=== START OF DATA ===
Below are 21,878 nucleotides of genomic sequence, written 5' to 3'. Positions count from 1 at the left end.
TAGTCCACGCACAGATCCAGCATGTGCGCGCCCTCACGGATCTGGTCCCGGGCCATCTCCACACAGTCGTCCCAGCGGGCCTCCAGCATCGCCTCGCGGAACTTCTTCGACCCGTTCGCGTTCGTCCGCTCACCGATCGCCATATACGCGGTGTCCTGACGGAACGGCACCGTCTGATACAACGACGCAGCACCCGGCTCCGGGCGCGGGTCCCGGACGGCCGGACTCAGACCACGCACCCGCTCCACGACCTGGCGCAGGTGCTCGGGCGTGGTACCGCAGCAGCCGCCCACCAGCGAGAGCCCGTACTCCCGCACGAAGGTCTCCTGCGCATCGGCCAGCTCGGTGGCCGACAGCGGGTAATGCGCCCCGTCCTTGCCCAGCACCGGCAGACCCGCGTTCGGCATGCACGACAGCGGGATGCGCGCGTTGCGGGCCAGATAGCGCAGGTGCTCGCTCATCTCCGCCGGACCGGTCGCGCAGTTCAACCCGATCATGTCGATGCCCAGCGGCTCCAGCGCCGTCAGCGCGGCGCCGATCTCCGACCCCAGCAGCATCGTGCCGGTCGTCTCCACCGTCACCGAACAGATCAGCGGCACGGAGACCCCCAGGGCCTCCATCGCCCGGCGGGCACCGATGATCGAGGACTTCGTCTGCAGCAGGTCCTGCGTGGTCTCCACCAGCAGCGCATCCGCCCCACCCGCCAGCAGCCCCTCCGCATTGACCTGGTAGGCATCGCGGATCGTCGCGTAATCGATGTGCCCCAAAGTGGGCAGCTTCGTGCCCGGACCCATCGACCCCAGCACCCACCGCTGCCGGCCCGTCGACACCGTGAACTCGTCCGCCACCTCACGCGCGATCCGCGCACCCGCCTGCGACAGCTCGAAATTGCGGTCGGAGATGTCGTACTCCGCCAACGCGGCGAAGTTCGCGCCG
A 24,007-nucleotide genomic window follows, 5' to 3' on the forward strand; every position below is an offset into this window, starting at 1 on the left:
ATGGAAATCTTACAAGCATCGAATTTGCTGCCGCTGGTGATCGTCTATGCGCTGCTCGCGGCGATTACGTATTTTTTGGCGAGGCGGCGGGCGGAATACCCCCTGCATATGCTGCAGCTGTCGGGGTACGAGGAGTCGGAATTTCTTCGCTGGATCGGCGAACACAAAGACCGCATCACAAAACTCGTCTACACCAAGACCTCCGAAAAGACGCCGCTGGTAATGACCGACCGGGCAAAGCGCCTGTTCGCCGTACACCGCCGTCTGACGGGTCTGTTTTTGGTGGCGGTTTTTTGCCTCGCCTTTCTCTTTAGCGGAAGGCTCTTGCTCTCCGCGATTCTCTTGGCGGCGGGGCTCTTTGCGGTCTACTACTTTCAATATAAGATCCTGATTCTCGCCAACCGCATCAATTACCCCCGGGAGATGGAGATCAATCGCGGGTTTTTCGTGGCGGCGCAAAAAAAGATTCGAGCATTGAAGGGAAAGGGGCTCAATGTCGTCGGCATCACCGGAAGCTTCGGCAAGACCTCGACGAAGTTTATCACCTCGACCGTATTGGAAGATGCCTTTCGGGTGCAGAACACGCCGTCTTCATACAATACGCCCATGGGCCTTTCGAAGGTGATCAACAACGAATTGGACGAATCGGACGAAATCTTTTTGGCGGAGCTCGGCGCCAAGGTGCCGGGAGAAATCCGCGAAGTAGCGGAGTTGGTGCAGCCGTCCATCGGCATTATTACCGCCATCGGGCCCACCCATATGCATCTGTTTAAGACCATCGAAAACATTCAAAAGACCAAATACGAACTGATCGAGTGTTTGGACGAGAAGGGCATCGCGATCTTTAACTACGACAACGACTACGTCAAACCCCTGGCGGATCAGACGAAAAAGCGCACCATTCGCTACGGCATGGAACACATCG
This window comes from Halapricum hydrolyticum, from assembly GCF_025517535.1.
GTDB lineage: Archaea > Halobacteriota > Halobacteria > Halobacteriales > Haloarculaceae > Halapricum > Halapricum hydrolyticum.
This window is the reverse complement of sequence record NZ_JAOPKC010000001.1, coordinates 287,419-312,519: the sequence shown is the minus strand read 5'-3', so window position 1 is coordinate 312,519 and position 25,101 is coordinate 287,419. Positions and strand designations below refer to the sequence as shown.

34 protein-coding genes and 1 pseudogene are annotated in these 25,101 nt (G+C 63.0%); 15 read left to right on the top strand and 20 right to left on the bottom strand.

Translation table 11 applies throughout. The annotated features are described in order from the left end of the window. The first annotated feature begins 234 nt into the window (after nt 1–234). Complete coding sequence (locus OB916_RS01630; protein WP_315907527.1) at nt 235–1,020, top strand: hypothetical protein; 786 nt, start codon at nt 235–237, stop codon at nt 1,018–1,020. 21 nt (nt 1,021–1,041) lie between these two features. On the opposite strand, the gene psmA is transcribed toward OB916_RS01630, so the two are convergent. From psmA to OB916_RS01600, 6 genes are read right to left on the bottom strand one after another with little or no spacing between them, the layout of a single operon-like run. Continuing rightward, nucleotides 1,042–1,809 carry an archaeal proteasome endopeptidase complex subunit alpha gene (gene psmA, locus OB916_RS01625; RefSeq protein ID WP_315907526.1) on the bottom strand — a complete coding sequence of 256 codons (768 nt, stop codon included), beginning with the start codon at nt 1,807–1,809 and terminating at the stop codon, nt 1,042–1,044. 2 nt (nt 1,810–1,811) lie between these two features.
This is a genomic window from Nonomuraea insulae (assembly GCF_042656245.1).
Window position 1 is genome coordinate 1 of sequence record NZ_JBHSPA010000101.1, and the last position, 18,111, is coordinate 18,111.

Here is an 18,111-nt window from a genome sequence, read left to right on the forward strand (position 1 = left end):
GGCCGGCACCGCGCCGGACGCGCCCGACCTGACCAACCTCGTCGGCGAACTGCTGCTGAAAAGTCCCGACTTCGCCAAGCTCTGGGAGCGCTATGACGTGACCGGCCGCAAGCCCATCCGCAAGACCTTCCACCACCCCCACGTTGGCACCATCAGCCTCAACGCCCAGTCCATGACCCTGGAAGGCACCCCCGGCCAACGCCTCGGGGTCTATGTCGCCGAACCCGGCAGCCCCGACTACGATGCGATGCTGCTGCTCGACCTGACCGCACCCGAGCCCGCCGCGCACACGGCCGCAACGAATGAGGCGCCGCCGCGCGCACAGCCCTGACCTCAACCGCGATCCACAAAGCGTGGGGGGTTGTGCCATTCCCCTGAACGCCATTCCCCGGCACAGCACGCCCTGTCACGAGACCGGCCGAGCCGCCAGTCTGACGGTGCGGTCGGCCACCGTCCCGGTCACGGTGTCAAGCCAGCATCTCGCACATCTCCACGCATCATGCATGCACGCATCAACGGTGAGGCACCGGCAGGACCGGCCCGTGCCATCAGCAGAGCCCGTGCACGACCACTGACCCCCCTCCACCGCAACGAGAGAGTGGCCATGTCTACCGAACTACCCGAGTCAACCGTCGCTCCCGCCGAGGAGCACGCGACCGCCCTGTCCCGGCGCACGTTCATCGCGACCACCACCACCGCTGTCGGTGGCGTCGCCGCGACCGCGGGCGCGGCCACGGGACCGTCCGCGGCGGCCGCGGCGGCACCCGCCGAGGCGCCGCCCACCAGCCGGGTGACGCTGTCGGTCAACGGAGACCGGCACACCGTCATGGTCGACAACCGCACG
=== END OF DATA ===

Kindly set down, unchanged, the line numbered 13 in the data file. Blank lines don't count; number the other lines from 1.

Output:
GGCCGGCACCGCGCCGGACGCGCCCGACCTGACCAACCTCGTCGGCGAACTGCTGCTGAAAAGTCCCGACTTCGCCAAGCTCTGGGAGCGCTATGACGTGACCGGCCGCAAGCCCATCCGCAAGACCTTCCACCACCCCCACGTTGGCACCATCAGCCTCAACGCCCAGTCCATGACCCTGGAAGGCACCCCCGGCCAACGCCTCGGGGTCTATGTCGCCGAACCCGGCAGCCCCGACTACGATGCGATGCTGCTGCTCGACCTGACCGCACCCGAGCCCGCCGCGCACACGGCCGCAACGAATGAGGCGCCGCCGCGCGCACAGCCCTGACCTCAACCGCGATCCACAAAGCGTGGGGGGTTGTGCCATTCCCCTGAACGCCATTCCCCGGCACAGCACGCCCTGTCACGAGACCGGCCGAGCCGCCAGTCTGACGGTGCGGTCGGCCACCGTCCCGGTCACGGTGTCAAGCCAGCATCTCGCACATCTCCACGCATCATGCATGCACGCATCAACGGTGAGGCACCGGCAGGACCGGCCCGTGCCATCAGCAGAGCCCGTGCACGACCACTGACCCCCCTCCACCGCAACGAGAGAGTGGCCATGTCTACCGAACTACCCGAGTCAACCGTCGCTCCCGCCGAGGAGCACGCGACCGCCCTGTCCCGGCGCACGTTCATCGCGACCACCACCACCGCTGTCGGTGGCGTCGCCGCGACCGCGGGCGCGGCCACGGGACCGTCCGCGGCGGCCGCGGCGGCACCCGCCGAGGCGCCGCCCACCAGCCGGGTGACGCTGTCGGTCAACGGAGACCGGCACACCGTCATGGTCGACAACCGCACG